I loved this Patsy! We were blessed to spend a month in the beautiful mountains of Tennessee and North Carolina last October visiting Civil War sites, family, and friends. The trees were in their full spectacular color! I put one of the photos I took at Lake Junaluska in Waynesville, N.C. on my computer so when I open it every morning I get to see Mother Nature in all of her glorious color.
    I’ve been following you for many, many years. When I see information on Christian Women’s Conferences that you are a part of, I make every effort to get tickets to attend. Because I live near Wichita, KS., I can be in Oklahoma City in three hours, same with Tulsa or Kansas City. So I’ve been blessed to get to see you several times. Thanks for sharing yourself with so many fans.

  4. Barbara Hardy on June 28, 2022 at 3:12 am

    I have seen you at the Women Of Faith Conference and enjoy
    the message you bought to the that part of the conference.

  5. Andrew on July 24, 2022 at 2:30 am

    Trees keep us healthy. They might take some work sometimes, but it helps keep ya going. Prudence, just like all parts of our lives, comes into play when picking trees and placing them. I was born and raised in Washington State, we got a TON of trees here. Mostly coniferous trees. So if you need a nice Christmas Tree, come on up and visit! If you like hiking, we can hike out and pick one out of the very forest. :-] I have not spent much time over on the East Coast. I’ve been to Michigan some and Georgia and Florida also. I have not explored much of either three states. I know Georgia has very different types of forests than here. I spent some nights out in them when I was doing Army Infantry training. One tree you mentioned that you like was the Birch Tree. I wonder what type of Birch Tree is your favorite?? If you have one? I always liked the White Birches. Last thing, I see a spirit of wisdom in you. That is a special blessing! I am thankful to God for putting me into acquaintance with you. People with spiritual wisdom are very precious <3 I appreciate ya and what you do.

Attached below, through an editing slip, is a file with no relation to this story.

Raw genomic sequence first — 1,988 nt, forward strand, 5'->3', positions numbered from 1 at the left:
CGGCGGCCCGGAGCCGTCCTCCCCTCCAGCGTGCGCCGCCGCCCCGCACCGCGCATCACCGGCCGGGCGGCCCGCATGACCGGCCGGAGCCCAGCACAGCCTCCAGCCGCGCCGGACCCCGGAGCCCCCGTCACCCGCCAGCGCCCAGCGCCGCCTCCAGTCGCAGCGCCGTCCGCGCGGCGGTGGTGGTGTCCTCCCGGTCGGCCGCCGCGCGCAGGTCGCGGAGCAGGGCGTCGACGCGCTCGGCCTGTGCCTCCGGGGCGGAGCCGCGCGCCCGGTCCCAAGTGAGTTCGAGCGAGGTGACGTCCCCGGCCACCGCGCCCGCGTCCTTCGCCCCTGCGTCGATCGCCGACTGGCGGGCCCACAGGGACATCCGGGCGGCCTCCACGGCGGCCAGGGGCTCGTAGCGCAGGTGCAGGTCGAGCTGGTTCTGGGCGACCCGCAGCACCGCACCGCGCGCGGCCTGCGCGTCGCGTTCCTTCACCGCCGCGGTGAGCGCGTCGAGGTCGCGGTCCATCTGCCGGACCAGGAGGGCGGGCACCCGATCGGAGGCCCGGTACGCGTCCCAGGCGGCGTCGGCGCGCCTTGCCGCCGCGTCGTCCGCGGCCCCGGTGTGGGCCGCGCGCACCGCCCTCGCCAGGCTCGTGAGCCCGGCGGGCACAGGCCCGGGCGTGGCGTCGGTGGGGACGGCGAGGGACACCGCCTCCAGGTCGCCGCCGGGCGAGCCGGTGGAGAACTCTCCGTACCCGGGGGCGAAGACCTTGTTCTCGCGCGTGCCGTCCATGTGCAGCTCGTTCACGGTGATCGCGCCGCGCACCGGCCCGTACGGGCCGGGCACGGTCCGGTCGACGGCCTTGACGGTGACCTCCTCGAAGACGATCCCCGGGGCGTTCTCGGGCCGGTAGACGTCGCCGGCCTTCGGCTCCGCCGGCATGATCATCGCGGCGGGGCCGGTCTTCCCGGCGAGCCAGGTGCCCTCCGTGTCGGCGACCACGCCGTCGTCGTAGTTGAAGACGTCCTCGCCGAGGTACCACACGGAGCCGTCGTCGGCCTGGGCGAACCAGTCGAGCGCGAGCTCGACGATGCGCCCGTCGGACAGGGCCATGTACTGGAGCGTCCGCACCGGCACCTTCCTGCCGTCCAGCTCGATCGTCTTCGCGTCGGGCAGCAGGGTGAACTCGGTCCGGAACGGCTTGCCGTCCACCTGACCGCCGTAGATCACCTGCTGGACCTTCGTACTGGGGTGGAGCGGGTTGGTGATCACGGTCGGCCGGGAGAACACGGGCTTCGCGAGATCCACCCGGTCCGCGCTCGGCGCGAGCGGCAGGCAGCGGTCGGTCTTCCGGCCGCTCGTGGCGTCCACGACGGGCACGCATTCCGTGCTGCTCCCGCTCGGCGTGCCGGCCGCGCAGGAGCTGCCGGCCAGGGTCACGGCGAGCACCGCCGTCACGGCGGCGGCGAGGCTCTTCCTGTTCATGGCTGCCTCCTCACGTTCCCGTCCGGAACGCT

6. Eva Ann McKay on August 12, 2022 at 2:21 pm

    I want to read the book
    Next time I go t the Library💕

  7. Elizabeth Morris Snider on November 3, 2022 at 10:25 am

    Enjoyed your blog so much. Have admired you for years. Just today I learned of your husband’s home going. Please know that I am praying for your comfort and God’s blessings of peace.

    My husband of 49 years 8 months has been in Hospice Home Care since May. There’s nothing else they can do, but make him comfortable. I am devastated, but completely depending on The Lord for His guidance and leading. My soul cries out for us to be able to celebrate our 50th Anniversary in March. Our family is strong in the Lord, and we are so appreciative of each day we have left. Two weeks ago, we all traveled to the Mountains of North Carolina, our home state, for our family’s memorable weekend together in a beautiful Airbb. We took so many family pictures of our four generations and have such beautiful memories to help carry us through.

    May God continue to lift you and your loved ones up to bless others. We pray that our family can help others are they walk this journey of Dementia, heart and kidney failure, and diabetes. Make each day count. Love hard and sincere. Be strong and face the inevitable with God’s grace, strength, foresight and love.

  8. Jenny Causey on February 7, 2024 at 1:53 pm

    Your trees made me think about the weeping willow tree in my parents backyard. It always closed up the sewer line at the worst time of the year. When people visited. I know more than I want to know about roto rooter because of that tree. But then I was thinking that weeping willows must have a use somewhere because everything God creates does. That tree was just not in the right environment to show its usefulness. It made me think about people and if they are listening to God about where they would be most useful or if they are going their own way and not becoming their full self in Christ. Something for me to pray about for myself.

    Oh and the tree experience did help me when I bought my own house years ago. So that weeping willow did help teach me something.